This has got potential to be really awesome. Or incredibly terrible. Right now, in the beginning, it’s all possibility and rainbows and awesomeness. It’ll all come crashing down around me but right now I’m enjoying the ride.
I’m a new enough writer that I’ve only been asked that question a few times. Today, I’m going to answer it.
Yes, when we bought our house, we didn’t know that the recently renovated bathroom was equipped with an Idea-matic 6000.
By the time I got out of the shower today, a novel idea I’ve had for awhile had spawned a more thorough history, a tense first chapter complete with dialog, and a beginning that might work well as a short story.
I’m not sure why showers do that, but other writers have mentioned doing good thinking in the shower. Maybe shampooing is just so boring that our brains have to come up with something, anything, to think about.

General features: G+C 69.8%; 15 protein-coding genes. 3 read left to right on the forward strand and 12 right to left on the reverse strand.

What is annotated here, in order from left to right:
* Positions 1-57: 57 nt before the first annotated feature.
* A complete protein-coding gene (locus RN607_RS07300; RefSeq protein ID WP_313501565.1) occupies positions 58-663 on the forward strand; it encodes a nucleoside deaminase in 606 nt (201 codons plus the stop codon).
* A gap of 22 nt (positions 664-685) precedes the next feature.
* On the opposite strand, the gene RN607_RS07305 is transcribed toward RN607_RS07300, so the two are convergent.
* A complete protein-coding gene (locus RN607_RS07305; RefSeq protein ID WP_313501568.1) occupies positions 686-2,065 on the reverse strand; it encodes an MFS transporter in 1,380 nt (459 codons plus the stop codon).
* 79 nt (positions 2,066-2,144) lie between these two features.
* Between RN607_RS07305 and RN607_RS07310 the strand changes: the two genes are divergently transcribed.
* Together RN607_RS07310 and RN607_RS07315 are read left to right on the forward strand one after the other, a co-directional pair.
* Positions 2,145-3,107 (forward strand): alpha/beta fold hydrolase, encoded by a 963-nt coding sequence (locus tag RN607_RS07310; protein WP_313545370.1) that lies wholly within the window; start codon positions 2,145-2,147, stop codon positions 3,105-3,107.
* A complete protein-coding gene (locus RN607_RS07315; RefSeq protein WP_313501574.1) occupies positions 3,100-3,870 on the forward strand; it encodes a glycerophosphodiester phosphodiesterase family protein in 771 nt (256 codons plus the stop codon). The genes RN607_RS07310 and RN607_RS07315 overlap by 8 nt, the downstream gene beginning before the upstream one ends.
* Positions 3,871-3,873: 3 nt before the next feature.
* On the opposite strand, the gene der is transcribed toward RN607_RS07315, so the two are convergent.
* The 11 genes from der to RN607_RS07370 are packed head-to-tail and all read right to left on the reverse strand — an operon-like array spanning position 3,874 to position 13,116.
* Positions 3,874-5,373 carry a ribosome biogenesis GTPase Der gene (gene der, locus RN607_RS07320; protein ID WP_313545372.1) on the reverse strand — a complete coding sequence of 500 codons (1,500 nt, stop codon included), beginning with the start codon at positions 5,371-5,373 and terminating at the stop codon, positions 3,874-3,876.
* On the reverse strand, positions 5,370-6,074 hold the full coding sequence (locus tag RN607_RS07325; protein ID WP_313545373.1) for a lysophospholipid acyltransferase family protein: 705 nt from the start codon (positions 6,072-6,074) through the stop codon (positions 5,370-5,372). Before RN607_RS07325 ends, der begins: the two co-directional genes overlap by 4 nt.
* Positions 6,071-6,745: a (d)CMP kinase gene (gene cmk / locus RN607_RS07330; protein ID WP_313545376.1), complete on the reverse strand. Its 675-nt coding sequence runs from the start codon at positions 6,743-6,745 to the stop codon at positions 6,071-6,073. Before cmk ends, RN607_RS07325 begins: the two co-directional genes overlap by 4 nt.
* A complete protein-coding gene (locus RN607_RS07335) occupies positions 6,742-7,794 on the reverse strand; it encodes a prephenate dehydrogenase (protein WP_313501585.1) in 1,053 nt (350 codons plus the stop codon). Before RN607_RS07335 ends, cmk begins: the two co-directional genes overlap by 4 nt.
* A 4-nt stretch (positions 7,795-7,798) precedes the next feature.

Now if only the shower also doubled as a time machine.
Last week, I did my first school visit at one of the local elementary schools in Champaign. I was invited to participate in the school’s annual Family Reading Night, and I read an excerpt from the first chapter of The Mark of the Dragonfly. I was nervous, of course, but I had a lot of fun.
It was wonderful to practice not only speaking in front of an audience, but speaking directly to my target audience. I also learned a couple important things, the first being that reading for seven or eight minutes only gets me about seven pages into the novel. The time flies by, and that’s okay because another thing I learned is that shorter is better. An introduction for the author, a short reading, and then a Q&A afterwards held everyone’s attention but didn’t drag on so long that it made the students restless.
The experience also reminded me that the most challenging thing about interacting with a younger audience is also the most fun thing: you have no idea what the kids are going to say or ask. You have to be prepared for anything, because wow, kids can come up with some really creative and interesting questions and observations. Speaking of which, note to self: come up with a better answer for the expected questions like “How did you get the idea for this book?”
You’d think I’d have some of this stuff down by now, but I’m still learning.